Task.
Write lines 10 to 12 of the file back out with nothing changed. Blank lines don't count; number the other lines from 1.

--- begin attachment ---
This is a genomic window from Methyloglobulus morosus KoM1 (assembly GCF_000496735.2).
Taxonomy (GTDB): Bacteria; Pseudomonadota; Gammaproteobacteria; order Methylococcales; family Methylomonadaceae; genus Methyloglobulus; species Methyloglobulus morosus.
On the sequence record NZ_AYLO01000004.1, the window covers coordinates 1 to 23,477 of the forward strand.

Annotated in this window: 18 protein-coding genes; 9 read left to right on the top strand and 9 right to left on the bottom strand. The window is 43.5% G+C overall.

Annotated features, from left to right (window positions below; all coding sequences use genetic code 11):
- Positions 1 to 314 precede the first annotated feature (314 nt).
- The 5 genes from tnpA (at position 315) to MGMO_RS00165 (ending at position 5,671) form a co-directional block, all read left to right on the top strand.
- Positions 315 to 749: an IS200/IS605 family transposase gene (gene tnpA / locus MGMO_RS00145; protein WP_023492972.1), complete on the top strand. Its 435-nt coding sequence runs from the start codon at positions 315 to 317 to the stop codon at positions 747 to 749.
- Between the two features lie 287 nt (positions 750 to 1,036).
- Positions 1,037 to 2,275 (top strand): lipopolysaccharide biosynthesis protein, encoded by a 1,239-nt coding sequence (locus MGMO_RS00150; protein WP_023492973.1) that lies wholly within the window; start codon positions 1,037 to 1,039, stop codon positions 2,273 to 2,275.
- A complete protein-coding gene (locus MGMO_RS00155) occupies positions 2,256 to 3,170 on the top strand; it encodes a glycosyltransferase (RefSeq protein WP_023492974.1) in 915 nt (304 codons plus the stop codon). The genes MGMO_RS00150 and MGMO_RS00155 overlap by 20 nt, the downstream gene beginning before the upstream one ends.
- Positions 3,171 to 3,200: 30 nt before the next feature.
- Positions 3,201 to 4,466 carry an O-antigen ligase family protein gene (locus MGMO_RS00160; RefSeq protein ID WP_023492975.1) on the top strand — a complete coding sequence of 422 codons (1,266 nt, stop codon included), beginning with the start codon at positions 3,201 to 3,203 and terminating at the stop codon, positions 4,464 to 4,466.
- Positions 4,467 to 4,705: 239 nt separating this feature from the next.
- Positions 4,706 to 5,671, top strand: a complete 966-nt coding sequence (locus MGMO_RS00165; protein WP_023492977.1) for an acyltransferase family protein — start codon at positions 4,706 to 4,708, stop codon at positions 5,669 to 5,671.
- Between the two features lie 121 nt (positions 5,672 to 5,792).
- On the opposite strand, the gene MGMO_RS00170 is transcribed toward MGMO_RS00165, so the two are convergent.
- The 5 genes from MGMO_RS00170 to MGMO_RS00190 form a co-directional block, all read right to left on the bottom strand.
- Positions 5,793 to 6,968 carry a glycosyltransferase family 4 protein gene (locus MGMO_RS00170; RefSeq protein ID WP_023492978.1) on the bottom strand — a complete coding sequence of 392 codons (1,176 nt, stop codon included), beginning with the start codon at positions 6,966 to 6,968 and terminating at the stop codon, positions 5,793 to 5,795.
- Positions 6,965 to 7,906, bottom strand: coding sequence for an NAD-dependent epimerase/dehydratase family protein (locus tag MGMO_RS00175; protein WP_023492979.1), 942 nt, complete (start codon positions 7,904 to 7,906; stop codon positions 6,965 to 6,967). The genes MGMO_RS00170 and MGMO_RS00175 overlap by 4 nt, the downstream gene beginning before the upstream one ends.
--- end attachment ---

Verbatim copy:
- Positions 1,037 to 2,275 (top strand): lipopolysaccharide biosynthesis protein, encoded by a 1,239-nt coding sequence (locus MGMO_RS00150; protein WP_023492973.1) that lies wholly within the window; start codon positions 1,037 to 1,039, stop codon positions 2,273 to 2,275.
- A complete protein-coding gene (locus MGMO_RS00155) occupies positions 2,256 to 3,170 on the top strand; it encodes a glycosyltransferase (RefSeq protein WP_023492974.1) in 915 nt (304 codons plus the stop codon). The genes MGMO_RS00150 and MGMO_RS00155 overlap by 20 nt, the downstream gene beginning before the upstream one ends.
- Positions 3,171 to 3,200: 30 nt before the next feature.